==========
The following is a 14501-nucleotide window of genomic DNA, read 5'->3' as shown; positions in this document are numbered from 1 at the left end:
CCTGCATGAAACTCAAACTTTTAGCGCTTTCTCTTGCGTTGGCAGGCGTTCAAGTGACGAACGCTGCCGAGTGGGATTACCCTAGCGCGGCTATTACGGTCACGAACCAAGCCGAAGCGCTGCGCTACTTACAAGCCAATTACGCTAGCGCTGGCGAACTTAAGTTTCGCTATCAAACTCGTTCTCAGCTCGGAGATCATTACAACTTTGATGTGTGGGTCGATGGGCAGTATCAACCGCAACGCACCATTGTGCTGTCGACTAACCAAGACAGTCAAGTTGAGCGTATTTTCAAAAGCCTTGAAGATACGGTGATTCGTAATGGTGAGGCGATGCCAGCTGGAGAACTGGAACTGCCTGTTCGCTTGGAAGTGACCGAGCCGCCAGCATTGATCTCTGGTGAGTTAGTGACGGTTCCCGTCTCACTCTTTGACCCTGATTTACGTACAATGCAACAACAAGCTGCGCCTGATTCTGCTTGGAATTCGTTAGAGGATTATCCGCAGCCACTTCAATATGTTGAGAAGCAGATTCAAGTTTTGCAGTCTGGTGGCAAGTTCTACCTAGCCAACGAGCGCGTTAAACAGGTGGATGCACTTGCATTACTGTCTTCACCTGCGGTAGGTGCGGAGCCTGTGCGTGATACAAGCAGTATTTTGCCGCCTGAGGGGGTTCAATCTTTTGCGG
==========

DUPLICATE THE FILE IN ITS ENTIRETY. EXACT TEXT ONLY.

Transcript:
The following is a 14501-nucleotide window of genomic DNA, read 5'->3' as shown; positions in this document are numbered from 1 at the left end:
CCTGCATGAAACTCAAACTTTTAGCGCTTTCTCTTGCGTTGGCAGGCGTTCAAGTGACGAACGCTGCCGAGTGGGATTACCCTAGCGCGGCTATTACGGTCACGAACCAAGCCGAAGCGCTGCGCTACTTACAAGCCAATTACGCTAGCGCTGGCGAACTTAAGTTTCGCTATCAAACTCGTTCTCAGCTCGGAGATCATTACAACTTTGATGTGTGGGTCGATGGGCAGTATCAACCGCAACGCACCATTGTGCTGTCGACTAACCAAGACAGTCAAGTTGAGCGTATTTTCAAAAGCCTTGAAGATACGGTGATTCGTAATGGTGAGGCGATGCCAGCTGGAGAACTGGAACTGCCTGTTCGCTTGGAAGTGACCGAGCCGCCAGCATTGATCTCTGGTGAGTTAGTGACGGTTCCCGTCTCACTCTTTGACCCTGATTTACGTACAATGCAACAACAAGCTGCGCCTGATTCTGCTTGGAATTCGTTAGAGGATTATCCGCAGCCACTTCAATATGTTGAGAAGCAGATTCAAGTTTTGCAGTCTGGTGGCAAGTTCTACCTAGCCAACGAGCGCGTTAAACAGGTGGATGCACTTGCATTACTGTCTTCACCTGCGGTAGGTGCGGAGCCTGTGCGTGATACAAGCAGTATTTTGCCGCCTGAGGGGGTTCAATCTTTTGCGG